Today marks the 25th anniversary of the British victory in the Falklands War. I vividly remember the events of spring 1982; as a 14 year old boy at the time, naturally the war was a preoccupation for myself and all my friends. My father was at home in the last few months of his battle with cancer; every evening I would rush home from school and he would fill me in on the events of the day. Thankfully he lived to see the islands re-taken.
I remember the Ministry of Defence spokesman Ian MacDonald, whose monotone delivered good news and bad, against a plain blue background. While the war did play out on television to a certain extent, the technology was still not available for really rapid reporting; we often were a day or two behind actual events.
It was a time when political correctness was just beginning; there was almost open warfare in my school between teachers who supported the task force, and peaceniks who wanted to teach us how wrong it all was. In the end common sense prevailed and we even prayed for our forces; imagine that.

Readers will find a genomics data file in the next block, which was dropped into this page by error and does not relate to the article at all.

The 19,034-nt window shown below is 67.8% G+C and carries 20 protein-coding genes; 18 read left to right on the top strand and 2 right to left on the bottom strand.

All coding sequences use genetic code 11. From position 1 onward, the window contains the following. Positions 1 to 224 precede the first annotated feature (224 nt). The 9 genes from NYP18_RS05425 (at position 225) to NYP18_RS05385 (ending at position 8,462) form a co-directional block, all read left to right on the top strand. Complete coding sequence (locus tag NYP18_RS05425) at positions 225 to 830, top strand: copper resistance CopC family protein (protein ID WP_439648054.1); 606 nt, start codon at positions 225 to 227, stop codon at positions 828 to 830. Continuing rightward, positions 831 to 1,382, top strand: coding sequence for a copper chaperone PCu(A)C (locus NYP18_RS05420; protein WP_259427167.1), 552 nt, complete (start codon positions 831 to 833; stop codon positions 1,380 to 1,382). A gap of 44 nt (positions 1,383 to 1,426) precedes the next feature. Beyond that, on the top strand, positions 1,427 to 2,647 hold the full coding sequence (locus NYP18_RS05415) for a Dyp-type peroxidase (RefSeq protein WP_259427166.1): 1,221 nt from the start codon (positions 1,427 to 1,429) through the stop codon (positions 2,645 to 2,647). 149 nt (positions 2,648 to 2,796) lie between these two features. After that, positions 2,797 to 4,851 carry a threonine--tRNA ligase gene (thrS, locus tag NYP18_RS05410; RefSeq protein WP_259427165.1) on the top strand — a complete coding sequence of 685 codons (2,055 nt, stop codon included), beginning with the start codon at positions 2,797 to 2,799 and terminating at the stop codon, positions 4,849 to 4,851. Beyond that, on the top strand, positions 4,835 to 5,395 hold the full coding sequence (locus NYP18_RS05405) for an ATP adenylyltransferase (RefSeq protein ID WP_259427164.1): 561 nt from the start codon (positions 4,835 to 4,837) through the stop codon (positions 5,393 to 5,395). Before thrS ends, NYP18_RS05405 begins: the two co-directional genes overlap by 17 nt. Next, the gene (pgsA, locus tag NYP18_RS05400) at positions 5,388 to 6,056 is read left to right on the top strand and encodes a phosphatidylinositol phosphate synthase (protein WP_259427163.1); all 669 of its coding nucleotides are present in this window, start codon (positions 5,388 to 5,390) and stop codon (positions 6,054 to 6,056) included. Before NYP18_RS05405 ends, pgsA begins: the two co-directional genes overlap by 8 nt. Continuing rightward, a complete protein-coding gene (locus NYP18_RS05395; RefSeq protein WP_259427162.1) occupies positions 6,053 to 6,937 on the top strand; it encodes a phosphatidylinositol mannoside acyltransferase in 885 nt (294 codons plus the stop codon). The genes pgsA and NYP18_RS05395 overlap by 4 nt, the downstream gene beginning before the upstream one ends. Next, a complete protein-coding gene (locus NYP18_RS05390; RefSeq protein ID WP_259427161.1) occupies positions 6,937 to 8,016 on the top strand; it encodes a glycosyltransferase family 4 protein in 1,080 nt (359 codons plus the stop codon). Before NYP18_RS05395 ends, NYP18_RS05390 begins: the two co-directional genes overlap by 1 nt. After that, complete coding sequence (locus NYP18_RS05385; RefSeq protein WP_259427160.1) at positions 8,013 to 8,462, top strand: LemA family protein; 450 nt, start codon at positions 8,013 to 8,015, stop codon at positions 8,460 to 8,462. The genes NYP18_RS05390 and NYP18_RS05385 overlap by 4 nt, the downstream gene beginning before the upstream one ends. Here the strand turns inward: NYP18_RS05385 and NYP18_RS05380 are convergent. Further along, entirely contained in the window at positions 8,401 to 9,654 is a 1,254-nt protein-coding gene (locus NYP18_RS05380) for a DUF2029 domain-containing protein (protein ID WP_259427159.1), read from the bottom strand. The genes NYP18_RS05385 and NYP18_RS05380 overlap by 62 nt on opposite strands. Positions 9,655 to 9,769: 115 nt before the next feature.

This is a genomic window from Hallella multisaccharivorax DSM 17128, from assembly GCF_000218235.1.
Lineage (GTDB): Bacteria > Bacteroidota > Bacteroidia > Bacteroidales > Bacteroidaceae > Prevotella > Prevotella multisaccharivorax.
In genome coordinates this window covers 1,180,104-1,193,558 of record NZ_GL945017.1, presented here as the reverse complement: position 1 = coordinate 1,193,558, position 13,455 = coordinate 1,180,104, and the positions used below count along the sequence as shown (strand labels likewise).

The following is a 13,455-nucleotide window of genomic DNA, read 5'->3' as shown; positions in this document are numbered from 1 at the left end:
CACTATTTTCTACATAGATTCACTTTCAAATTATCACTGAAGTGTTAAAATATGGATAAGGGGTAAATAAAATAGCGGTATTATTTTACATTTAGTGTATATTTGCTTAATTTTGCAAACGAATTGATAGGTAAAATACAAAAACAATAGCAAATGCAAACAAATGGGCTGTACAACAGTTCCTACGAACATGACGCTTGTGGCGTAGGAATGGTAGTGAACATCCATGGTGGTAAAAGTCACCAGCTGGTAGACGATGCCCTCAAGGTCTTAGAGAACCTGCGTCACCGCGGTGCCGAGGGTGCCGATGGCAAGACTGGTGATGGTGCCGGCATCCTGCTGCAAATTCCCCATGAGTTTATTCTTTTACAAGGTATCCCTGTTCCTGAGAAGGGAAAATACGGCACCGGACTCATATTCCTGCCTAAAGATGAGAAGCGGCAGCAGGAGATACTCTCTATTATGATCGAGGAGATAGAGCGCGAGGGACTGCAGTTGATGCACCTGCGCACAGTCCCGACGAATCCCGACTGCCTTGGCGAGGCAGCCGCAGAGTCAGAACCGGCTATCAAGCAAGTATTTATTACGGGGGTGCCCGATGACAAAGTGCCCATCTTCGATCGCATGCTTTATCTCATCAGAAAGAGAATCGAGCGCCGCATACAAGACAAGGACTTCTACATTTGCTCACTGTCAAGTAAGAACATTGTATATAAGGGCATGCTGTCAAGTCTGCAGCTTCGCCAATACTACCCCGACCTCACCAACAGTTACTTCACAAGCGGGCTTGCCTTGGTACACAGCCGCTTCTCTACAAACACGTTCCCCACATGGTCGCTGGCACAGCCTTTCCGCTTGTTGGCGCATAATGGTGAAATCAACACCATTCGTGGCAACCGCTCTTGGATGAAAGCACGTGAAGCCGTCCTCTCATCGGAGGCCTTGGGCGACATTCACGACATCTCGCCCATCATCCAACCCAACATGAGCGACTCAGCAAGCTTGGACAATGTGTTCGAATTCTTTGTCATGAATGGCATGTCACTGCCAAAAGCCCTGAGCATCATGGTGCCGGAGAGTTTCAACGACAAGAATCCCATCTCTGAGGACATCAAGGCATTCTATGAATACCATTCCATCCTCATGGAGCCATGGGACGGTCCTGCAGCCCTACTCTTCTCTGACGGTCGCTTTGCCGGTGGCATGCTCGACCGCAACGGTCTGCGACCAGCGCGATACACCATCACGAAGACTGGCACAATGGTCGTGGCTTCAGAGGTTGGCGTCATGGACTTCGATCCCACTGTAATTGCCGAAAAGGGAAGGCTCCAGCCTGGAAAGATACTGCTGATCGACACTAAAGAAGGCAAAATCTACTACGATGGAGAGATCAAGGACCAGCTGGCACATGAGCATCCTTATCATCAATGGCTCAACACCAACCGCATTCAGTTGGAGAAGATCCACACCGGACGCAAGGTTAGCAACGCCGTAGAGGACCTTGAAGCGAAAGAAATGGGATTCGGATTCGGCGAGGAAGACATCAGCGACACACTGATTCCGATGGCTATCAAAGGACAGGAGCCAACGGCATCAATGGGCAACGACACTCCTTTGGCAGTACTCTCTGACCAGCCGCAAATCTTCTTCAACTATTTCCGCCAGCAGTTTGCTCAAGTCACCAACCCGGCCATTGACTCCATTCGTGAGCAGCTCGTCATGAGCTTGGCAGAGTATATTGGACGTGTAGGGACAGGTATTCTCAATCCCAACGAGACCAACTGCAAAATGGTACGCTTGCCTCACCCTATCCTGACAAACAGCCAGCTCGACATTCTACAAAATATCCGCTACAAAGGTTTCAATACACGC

Mrs. Thatcher of course rose to the occasion and was the same source of inspiration and courage as Churchill had been before her. Her courage and determination won her the next election, but having read extensively about the conflict and especially the accounts of the political goings-on, I think there was something more to it. She was possessed of extraordinary political instinct. So while from the beginning she intended to retake the islands and to have no truck with pacifist United Nations interference, she had the political skills to maneuver the important players into the positions in which she wanted them all along. While British forces steamed south to outplay the Argentine military, Mrs. Thatcher outplayed diplomats and statesmen at their own games abroad and stymied Labour opposition at home.
This was perhaps the last really clear-cut international adventure for the British military; although Tony Blair threw in his lot with the Americans in Iraq, and no doubt the British forces perform there with the same skills and courage, he lacked the political skills needed to complete the other games of public opinion and international diplomacy.
So today is a day to reflect on a great victory for Britain and for freedom, and to salute the veterans of the South Atlantic, those who survived and those who lost their lives.